4. John Thornton, who served Lee as secretary and the British as a spy and was soon to be replaced by Hezekiah Ford (Wharton, ed., Dipl. Corr Amer. Rev.
, 1:539, 659–661). According to Lee's docketing on a copy enclosed in a letter to the Committee for Foreign Affairs of 7 Aug., the charges against Thornton were in a “Paper delivered secretly to Mr J Adams by Dr Bancroft, and by Mr Adams given to me” (PCC
, No. 83,1, f. 233–237, 255–261; see also Wharton, ed., Dipl. Corr. Amer. Rev.
, 2:679–680). Bancroft, reporting on Thornton's financial dealings with Joseph
Wharton of London, depicted him, at worst, as a British spy, and, at best, as a speculator using documents obtained from the Commissioners, or forgeries thereof, to gain financial advantage. In addition, Bancroft noted Thornton's attempt to cash a bill drawn on Arthur Lee of which, according to his letter of 7 Aug.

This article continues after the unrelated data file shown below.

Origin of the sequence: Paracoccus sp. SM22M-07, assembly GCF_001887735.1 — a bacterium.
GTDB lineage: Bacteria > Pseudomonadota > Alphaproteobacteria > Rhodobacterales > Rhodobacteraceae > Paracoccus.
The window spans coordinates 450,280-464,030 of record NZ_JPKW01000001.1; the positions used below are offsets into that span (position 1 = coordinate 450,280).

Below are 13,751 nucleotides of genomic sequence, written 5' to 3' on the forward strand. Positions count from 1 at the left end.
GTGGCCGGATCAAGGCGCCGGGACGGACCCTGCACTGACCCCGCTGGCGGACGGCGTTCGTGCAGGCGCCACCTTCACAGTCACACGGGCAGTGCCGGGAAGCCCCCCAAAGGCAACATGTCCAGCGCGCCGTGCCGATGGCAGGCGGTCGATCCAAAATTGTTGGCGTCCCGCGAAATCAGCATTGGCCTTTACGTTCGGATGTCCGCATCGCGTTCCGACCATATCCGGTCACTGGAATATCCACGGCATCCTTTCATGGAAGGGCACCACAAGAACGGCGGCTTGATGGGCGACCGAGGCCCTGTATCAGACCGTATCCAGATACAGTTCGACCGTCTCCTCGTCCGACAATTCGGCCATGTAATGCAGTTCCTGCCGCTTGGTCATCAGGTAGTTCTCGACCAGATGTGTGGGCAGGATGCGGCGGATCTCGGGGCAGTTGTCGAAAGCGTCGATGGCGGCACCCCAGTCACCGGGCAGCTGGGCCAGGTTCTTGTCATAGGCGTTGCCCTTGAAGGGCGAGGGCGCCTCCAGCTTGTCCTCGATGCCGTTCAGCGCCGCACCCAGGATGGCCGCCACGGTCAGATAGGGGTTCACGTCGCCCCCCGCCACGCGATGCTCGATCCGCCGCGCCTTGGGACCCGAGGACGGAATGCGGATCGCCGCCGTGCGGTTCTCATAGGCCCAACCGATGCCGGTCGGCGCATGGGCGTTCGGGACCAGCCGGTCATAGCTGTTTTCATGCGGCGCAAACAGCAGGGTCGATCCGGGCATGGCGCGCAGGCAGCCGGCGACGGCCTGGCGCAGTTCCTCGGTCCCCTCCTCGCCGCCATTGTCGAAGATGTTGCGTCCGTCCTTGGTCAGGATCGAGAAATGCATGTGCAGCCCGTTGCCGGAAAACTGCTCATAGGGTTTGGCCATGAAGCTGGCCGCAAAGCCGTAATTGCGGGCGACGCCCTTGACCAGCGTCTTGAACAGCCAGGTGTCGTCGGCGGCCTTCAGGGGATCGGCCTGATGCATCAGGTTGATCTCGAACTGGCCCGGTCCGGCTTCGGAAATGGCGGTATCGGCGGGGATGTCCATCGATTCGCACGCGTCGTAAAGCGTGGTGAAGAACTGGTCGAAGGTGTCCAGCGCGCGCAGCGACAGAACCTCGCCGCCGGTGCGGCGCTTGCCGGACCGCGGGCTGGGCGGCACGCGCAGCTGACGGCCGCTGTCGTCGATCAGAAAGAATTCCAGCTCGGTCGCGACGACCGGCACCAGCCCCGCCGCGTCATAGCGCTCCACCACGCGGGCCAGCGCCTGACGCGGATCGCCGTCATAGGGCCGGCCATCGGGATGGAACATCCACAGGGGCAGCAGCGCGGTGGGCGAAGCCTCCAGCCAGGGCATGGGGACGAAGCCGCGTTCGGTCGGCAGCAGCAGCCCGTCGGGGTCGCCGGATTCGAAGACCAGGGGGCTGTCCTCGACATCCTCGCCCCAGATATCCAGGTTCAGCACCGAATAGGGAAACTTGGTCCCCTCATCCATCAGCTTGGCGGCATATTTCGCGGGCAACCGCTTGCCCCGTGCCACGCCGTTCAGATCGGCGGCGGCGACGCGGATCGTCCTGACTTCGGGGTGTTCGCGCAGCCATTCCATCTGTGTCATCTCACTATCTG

, Lee was unaware. In that letter Lee stated that, because of its source, he had at first discounted Bancroft's report, but had been led by later information (enclosed with the letter of 7 Aug.) to conclude that his secretary had been seduced by the “stockjobbers,” including Bancroft, who had continued to be trusted with state secrets even after the stockjobbers' activities were known to Franklin and Deane.